About Me

danHello, and thank you for showing enough interest in my life that you actually clicked on a link entitled “About me”.

I am an Associate Professor, and Course Director for Aerospace Engineering, in the Department of Mechanical and Aerospace Engineering at Monash University in Melbourne, Australia. As part of my duties here at Monash, I head a research team called the Shock Lab, as part of the Laboratory for Turbulence Research in Aerospace and Combustion (LTRAC), conducting research on compressible  fluid flow.

I obtained my undergraduate degrees in Mechanical & Aerospace from Monash University in 2005, including one year of study at the University of Queensland. Upon completion of my undergraduate degree I immediately enrolled in a PhD at Monash University, under the supervision of Prof’s Damon Honnery & Julio Soria. I delayed the start of my PhD for six months however, to work with Dr. Nigel Smith at the Defence Science & Technology Organization, performing numerical modelling of scramjet engines.

My PhD was a mix of technique development and fundamental fluid physics, focusing on supersonic jet flows (jets of gas moving faster than the speed of sound). I was fortunate enough to be in a laboratory, and working with supervisors, with an absolute wealth of knowledge in the field of optical diagnostics. Even with access to all this expertise, the PhD was hard going; the kind of measurements I was trying to perform are notoriously difficult.

I was able to take a respite from beating my head against the measurement wall, when I was fortunate enough to receive a Fulbright Fellowship in the 2007-2008 round. I spent eighteen months working with Prof. Ron Hanson, at Stanford University’s High Temperature Gas Dynamics Laboratory. While at Stanford, I worked on developing techniques for measuring fluid temperature using Planar Laser Induced Fluorescence, and undertook a series of measurements in the shock tubes laboratory of Prof. Hanson. The Fulbright Fellowship was not only incredibly important from an academic & professional perspective, but also a personal one; in a salsa class at Stanford I met my wife, the wonderfully talented Dr. Laura Edgington-Mitchell.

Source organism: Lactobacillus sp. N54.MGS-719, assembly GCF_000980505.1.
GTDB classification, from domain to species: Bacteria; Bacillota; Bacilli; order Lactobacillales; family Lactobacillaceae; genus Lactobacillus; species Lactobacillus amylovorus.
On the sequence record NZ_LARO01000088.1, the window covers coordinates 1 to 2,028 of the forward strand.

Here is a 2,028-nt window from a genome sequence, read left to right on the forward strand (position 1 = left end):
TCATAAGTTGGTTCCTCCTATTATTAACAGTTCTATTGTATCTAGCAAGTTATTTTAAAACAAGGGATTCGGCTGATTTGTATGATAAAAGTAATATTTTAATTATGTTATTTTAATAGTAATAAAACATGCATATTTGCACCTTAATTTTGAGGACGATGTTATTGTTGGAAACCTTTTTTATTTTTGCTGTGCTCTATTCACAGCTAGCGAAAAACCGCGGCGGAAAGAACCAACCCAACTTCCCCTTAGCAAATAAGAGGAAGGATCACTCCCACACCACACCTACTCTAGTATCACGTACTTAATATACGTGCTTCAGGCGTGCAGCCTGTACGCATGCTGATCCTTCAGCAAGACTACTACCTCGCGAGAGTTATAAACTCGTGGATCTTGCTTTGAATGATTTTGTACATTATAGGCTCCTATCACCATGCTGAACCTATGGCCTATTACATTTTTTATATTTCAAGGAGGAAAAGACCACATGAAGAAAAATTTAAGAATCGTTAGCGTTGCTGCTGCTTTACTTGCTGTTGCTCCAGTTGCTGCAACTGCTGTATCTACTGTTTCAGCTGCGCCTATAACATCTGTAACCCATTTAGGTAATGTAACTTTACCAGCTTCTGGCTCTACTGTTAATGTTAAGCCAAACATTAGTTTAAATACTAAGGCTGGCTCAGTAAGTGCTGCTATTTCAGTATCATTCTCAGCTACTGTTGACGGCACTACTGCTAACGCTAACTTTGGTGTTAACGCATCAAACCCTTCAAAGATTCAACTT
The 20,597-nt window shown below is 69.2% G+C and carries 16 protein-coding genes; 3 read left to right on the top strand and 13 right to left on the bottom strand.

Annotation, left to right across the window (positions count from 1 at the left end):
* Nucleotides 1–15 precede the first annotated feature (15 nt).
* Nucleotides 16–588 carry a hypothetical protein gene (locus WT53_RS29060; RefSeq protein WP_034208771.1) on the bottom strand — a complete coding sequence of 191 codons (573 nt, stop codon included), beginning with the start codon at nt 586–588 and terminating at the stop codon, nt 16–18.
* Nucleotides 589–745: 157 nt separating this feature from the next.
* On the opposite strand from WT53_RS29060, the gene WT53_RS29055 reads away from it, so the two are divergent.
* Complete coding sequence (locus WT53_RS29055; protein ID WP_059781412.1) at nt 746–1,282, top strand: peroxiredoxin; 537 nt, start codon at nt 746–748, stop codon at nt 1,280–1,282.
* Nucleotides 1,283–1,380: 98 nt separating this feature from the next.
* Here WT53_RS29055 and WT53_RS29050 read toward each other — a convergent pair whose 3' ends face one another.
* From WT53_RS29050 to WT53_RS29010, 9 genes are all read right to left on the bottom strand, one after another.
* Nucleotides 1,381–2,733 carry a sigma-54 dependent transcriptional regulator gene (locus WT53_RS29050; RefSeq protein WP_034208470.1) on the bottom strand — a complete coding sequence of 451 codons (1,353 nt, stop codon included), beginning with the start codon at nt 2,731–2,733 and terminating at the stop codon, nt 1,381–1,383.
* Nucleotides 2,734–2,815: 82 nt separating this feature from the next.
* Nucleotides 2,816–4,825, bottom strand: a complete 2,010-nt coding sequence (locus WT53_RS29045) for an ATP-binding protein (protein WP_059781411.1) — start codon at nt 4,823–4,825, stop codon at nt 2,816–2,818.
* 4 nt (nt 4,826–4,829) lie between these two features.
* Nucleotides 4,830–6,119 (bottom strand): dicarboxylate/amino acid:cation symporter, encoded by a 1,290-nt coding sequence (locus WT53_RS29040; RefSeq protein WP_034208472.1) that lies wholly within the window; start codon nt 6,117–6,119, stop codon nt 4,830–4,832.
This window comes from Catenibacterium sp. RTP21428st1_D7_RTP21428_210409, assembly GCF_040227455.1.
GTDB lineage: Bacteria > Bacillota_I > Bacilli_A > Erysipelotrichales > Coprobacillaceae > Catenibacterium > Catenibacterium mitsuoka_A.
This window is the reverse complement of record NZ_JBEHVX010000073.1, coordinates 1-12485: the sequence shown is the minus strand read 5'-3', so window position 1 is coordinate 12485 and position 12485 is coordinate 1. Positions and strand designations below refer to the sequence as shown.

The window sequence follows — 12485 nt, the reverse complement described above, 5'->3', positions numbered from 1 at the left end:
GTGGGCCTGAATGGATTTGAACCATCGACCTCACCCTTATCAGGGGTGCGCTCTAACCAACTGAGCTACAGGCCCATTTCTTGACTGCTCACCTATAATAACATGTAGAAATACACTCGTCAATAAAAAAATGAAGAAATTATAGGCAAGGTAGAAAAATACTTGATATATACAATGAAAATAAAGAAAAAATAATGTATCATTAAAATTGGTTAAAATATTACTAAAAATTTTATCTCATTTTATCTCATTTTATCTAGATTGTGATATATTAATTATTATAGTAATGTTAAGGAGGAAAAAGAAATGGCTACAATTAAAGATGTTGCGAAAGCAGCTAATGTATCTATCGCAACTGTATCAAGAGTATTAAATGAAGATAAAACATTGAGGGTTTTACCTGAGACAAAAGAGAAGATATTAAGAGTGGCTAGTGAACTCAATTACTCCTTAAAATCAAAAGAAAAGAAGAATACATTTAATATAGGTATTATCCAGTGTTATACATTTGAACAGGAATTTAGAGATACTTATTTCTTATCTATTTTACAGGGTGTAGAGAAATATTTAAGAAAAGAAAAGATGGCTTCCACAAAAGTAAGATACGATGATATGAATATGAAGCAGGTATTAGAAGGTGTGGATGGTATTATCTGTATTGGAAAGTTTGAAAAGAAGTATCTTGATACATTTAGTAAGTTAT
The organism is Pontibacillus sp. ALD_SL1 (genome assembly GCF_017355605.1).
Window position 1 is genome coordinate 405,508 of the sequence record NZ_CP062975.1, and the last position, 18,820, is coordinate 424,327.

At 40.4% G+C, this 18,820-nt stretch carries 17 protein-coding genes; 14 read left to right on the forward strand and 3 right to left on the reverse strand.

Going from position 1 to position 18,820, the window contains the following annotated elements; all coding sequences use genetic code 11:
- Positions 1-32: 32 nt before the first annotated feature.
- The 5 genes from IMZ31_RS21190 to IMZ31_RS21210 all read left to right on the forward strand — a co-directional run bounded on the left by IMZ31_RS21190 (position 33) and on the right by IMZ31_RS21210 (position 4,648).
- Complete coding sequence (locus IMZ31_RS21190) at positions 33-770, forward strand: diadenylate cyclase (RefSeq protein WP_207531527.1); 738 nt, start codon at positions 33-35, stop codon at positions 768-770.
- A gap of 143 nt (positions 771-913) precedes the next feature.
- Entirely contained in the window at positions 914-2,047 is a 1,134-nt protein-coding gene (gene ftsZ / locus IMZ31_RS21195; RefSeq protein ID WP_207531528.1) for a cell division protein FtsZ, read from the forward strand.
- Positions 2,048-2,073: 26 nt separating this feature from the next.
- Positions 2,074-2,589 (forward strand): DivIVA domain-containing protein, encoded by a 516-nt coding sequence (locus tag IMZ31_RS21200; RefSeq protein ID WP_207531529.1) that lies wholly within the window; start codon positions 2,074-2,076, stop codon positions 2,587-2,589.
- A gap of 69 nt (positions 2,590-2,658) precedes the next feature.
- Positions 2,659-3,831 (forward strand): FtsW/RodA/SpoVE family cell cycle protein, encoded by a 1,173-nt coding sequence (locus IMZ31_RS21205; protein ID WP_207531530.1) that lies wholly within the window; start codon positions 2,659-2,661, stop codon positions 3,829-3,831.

Upon my return to Monash, I (eventually) completed my PhD, and took up a casual lecturing position at Monash. This has now led to the position I now hold, conducting teaching and research in the Department of Mechanical & Aerospace Engineering. Along with my colleague Dr. Petronio Nogueira, I run a research team of about fifteen people, including postdoctoral researchers, PhD and Masters students, as well as undergraduates. I teach Thermodynamics and Gas Dynamics to our second-year aerospace students. I was the Inaugural Chair of Equity, Diversity and Inclusivity in the Faculty of Engineering at Monash, and I am a member of the Women in Fluids Subcommittee of the Australasian Fluid Mechanics Society, and a member of Women in Aviation/Aerospace Australia. I am presently an ARC Future Fellow, studying resonance in rocket nozzles.

I have set up this page in the hope that it will be educational, and hopefully at least a little entertaining. If you have any questions about any of the material here, please feel free to contact me.